In the practice of medicine, there is a philosophy called "evidence based medicine". It is basically a theory in which medical decisions are driven by the best evidence available. Similarly, we only employ investment strategies that are proven through academic research and founded on objective data and empirical evidence. While this may seem intuitive, we find many investment strategies are based on speculation, not historical data.

This is what the evidence supports.


We believe that free markets work. The market is not perfect, but it is the best mechanism available in terms of pricing securities. This belief is based on the Efficient Market Hypothesis, first explained by Eugene F. Fama in his 1965 doctorate thesis.

"An efficient market is defined as market where there are large numbers of rational profit-maximizers actively competing, with each trying to predict future market values of individual securities, and where important current information is almost freely available to all participants. In an efficient market, competition among the many intelligent participants leads to a situation where, at any point in time, actual prices of individual securities already reflect the effects of information based both on events that have already occurred and on events which, as of now, the market expects to take place in the future. In other words, in an efficient market at any point in time the actual price of a security will be a good estimate of its intrinsic value." Eugene F. Fama, "Random Walks in Stock Market Prices," Financial Analysts Journal, September/October 1965.

What this means:

  • We believe that markets are efficient and that they work.
  • We focus on capturing market returns as opposed to trying to beat it. In fact, empirical data shows that the majority of asset managers fail to beat their benchmark over long periods of time.
  • We utilize asset-class or structured funds.
  • We diversify prudently.
  • We eliminate stock picking, track record investing and market timing from the investment process.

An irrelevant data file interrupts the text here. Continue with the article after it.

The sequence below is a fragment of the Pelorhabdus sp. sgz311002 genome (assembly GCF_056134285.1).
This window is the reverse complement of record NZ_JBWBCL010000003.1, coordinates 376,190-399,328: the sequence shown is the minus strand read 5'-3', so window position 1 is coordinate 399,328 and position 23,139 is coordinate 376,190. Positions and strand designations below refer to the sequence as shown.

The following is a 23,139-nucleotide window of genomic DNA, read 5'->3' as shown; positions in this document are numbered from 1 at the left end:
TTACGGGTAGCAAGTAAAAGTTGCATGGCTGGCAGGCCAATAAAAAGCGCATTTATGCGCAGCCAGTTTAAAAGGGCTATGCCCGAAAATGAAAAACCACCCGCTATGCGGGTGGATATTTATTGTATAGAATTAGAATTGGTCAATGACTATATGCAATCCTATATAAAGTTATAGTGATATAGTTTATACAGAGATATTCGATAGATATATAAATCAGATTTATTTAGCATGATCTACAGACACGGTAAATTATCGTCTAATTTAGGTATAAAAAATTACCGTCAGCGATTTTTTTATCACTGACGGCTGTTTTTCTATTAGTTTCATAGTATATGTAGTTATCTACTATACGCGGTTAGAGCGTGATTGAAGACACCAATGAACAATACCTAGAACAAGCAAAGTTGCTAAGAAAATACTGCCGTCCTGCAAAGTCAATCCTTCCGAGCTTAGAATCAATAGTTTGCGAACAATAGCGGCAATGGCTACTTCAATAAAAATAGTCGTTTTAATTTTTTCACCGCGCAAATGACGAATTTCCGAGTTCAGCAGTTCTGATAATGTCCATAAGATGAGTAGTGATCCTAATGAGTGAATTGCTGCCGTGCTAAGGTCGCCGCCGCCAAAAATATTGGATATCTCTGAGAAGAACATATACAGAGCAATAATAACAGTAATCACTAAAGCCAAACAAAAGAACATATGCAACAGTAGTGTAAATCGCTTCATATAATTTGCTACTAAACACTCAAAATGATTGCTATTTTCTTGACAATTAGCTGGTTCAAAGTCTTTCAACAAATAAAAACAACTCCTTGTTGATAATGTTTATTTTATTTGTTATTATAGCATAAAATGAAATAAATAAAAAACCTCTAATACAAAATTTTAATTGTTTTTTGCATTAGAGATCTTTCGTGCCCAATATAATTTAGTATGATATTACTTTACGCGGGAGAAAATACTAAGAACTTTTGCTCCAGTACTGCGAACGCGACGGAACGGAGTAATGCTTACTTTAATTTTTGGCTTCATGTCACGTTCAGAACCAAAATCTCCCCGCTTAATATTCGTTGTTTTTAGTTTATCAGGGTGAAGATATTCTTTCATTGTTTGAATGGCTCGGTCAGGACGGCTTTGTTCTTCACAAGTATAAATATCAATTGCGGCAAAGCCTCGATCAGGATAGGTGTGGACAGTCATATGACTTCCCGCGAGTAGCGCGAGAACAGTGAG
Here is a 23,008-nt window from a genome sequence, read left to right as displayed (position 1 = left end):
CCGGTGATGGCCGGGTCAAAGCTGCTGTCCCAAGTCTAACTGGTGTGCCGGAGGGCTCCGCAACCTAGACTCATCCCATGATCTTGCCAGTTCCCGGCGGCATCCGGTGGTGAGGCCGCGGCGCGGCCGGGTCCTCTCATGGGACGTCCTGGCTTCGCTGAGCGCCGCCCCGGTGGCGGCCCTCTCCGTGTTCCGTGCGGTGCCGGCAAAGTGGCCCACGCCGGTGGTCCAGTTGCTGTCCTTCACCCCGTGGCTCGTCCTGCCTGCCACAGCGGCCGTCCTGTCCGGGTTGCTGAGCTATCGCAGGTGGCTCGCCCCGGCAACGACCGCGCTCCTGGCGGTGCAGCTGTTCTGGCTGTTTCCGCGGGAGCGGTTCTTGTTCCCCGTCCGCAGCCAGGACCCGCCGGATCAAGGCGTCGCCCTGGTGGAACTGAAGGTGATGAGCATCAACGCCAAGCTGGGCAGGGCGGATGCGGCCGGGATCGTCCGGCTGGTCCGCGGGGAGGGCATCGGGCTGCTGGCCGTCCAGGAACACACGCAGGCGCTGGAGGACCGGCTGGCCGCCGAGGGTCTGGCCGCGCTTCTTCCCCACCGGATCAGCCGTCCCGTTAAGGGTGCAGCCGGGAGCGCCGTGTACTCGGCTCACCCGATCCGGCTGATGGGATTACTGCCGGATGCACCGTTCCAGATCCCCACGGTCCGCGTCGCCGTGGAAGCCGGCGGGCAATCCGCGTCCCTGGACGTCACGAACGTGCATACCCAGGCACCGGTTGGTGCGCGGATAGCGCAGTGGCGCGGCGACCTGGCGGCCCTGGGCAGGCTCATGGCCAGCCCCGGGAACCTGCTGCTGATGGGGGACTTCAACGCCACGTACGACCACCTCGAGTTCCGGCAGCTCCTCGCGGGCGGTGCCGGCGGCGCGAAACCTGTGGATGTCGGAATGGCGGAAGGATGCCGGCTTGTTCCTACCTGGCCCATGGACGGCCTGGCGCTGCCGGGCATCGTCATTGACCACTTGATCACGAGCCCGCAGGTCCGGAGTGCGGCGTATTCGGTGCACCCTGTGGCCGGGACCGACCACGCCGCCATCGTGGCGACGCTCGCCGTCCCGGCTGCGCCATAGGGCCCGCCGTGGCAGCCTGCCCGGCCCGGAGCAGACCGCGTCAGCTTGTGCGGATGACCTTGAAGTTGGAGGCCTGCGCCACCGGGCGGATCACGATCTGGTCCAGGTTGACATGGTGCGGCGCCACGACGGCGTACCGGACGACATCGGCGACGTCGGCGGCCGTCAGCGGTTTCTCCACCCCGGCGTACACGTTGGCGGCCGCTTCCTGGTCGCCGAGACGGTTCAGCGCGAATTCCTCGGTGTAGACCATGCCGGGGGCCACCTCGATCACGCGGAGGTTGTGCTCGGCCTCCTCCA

The second basic component of our investment philosophy is Modern Portfolio Theory, which earned the Nobel Prize in Economics in 1990 for the collaborative work of Harry Markowitz, Merton Miller and Myron Scholes.

What this means:

  • The risk of an individual asset is far less important than the contribution the asset makes to the portfolio’s risk as a whole.
  • For the same amount of risk, diversification may increase returns.
  • The mechanism to reduce risk is dissimilar price movements; therefore, the task is to find assets with low correlations.
  • The Efficient Frontier allows individuals to maximize expected returns for any level of volatility.

The final component of Free Market Portfolio Theory is the Three-Factor Model, which defines three independent dimensions of equity returns. Until recently, much of investing involved guessing what really matters in returns. In 1991 Eugene F. Fama and Kenneth R. French, two leading economists, conducted an exhaustive investigation into the source of risk and return. Grounded in Efficient Market Hypothesis, their research revealed that a portfolio’s exposure to three simple but diverse risk factors determines the vast majority of investment results. These three factors are referred to as the Three-Factor Model.

The Three-Factor Model—A Summary

  • There are three independent dimensions of equity returns.
  • It is possible to apply these factors to measure the role of each factor in returns
  • The 3 Factors are:
  1. The Market Factor: the extra risk of stocks vs. fixed income.
  2. The Size Effect: the extra risk of Small-Cap stocks over Large-Cap stocks.
  3. The "Value" Effect: the extra risk of high Book-to-Market (BtM) over low BtM stocks.

What this means:

  • It is possible to identify the sources of risk that will compensate you with premium returns.
  • You need to decide how much of each type of risk you are willing to tolerate. You must structure your portfolio to achieve risk exposures in the most effective manner.
  • It clarifies decisions because portfolios are based on research and rational expectations rather than hunches.

All investments contain risk and may lose value. Diversification does not guarantee profit or protect against market loss.

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